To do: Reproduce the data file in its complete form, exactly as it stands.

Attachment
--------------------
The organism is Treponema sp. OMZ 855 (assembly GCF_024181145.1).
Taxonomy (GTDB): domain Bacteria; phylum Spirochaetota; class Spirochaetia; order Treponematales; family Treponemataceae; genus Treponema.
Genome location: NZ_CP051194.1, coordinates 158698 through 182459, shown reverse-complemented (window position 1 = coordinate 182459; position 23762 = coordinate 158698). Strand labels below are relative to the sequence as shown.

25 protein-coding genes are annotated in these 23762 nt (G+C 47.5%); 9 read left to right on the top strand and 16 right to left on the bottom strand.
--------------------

The organism is Treponema sp. OMZ 855 (assembly GCF_024181145.1).
Taxonomy (GTDB): domain Bacteria; phylum Spirochaetota; class Spirochaetia; order Treponematales; family Treponemataceae; genus Treponema.
Genome location: NZ_CP051194.1, coordinates 158698 through 182459, shown reverse-complemented (window position 1 = coordinate 182459; position 23762 = coordinate 158698). Strand labels below are relative to the sequence as shown.

25 protein-coding genes are annotated in these 23762 nt (G+C 47.5%); 9 read left to right on the top strand and 16 right to left on the bottom strand.